2. The section titled "On Prevention", provides four succinct recommendations for prevention efforts. Highlight how the current training encompasses these recommendations.
      3. Research-based answers to concerns about more general and more targeted intervention strategies are also included for your reference. These concerns might arise in discussion or in planning, but are not critical to hand out to everyone.
    2. Life-Cycle Commonalities and Age-Group-Specific Aspects of the Suicide Trajectory for Childhood and Adolescence - Included in Center packet on Suicide Prevention, pg. 18.
      1. This should be a handout. It is a comprehensive, well-organized table of potential risk factors in childhood and adolescence.
      2. Highlight the commonalities, these will be helpful in identifying youth at risk even if the age-specific information is not recalled.
    3. A Few Examples of Assessing Risk - Excerpted from a Center packet entitled: School Interventions to Prevent Youth Suicide, pgs. 54-56.
      1. This section contains possible screening tools for suicide risk assessment. Depending on your audience, one or more of these tools might be appropriate to handout and discuss.
      2. Highlight the section on "DSM-IV Criteria..." This information might be most helpful in terms of early intervention before a suicidal crisis. A possible point for discussion is "How is depression screening being conducted?" Have you considered participating in the National Depression Screening Day? programs (

  • Training Programs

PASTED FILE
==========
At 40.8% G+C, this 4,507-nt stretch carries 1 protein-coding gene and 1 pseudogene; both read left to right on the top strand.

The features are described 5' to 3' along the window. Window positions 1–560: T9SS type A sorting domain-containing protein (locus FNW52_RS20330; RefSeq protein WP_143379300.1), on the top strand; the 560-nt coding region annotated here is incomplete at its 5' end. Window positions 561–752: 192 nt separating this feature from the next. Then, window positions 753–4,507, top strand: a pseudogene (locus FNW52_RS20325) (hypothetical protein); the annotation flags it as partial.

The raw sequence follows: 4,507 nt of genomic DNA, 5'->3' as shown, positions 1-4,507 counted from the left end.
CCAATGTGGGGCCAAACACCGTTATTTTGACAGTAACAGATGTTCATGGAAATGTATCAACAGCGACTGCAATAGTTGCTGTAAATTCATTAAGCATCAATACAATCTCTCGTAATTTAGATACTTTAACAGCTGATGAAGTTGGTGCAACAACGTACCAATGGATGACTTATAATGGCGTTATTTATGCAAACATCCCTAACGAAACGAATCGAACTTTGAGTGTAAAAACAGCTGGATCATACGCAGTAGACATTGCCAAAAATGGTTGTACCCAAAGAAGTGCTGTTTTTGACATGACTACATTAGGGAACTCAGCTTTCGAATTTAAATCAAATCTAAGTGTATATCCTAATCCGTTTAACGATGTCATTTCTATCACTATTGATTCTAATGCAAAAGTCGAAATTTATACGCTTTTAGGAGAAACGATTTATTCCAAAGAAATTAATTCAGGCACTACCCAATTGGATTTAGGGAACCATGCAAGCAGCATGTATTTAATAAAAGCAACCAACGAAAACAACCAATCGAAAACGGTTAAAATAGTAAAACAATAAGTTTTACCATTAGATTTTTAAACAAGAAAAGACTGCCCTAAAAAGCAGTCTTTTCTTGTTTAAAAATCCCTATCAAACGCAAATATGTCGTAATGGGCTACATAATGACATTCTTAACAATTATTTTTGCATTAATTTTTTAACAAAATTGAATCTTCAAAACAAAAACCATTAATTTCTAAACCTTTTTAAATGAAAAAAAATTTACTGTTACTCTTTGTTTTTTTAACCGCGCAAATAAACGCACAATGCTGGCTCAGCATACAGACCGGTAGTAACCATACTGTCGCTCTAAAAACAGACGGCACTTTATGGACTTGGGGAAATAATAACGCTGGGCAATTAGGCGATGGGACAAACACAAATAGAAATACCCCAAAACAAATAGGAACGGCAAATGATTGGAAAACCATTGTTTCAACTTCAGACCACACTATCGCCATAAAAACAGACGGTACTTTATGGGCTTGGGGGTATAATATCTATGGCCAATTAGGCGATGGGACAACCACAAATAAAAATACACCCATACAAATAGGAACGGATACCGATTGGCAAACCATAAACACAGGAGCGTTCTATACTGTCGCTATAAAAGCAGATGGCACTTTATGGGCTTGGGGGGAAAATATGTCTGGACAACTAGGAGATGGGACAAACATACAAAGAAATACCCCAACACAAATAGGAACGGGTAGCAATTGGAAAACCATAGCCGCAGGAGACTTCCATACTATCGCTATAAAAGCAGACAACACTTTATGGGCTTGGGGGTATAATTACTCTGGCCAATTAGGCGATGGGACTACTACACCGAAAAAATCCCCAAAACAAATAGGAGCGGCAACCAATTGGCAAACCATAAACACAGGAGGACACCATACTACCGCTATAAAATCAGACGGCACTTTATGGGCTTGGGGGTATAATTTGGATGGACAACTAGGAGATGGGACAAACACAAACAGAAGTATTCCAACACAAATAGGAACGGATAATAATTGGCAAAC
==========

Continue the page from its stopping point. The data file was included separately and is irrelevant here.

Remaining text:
1. Training programs for community members, teachers, school staff, and students - Excerpts from CDC (1992). Youth Suicide Prevention Programs: A Resource Guide. (Available online)
      1. This annotated list is mainly for your reference as organizer of the training. The organizations listed might be able to provide additional literature for the training or follow-up training for implementation of specific intervention strategies.

  • Additional Resources
    1. QuickFind on Suicide Prevention (printer-friendly format)
      To view the web-based quick find on suicide prevention, click here

  • Originals for Overheads
  • The following can be copied to overhead transparencies to assist in presenting this material.
    1. Statistics on Suicide in the United States and Suicide Among the Young Excerpted from the National Center for Injury Prevention and Control Suicide Prevention Fact Sheet.
    2. Why should schools get involved?
    3. Suicidal Assessment Checklist Excerpted from our Center packet entitled School Interventions to Prevent Youth Suicide.
    4. Follow-through Steps After Assessing Suicidal Risk Checklist Excerpted from our Center packet entitled School Interventions to Prevent Youth Suicide.

    This material provided by: UCLA Center for Mental Health in Schools/Los Angeles, CA 90095-1563
    (310) 825-3634/ Fax: (310) 206-8716/ Email:

    Note: Documents in PDF format ( identified with a )
    You will need Adobe Acrobat Reader 5.0 or higher. Click here to download.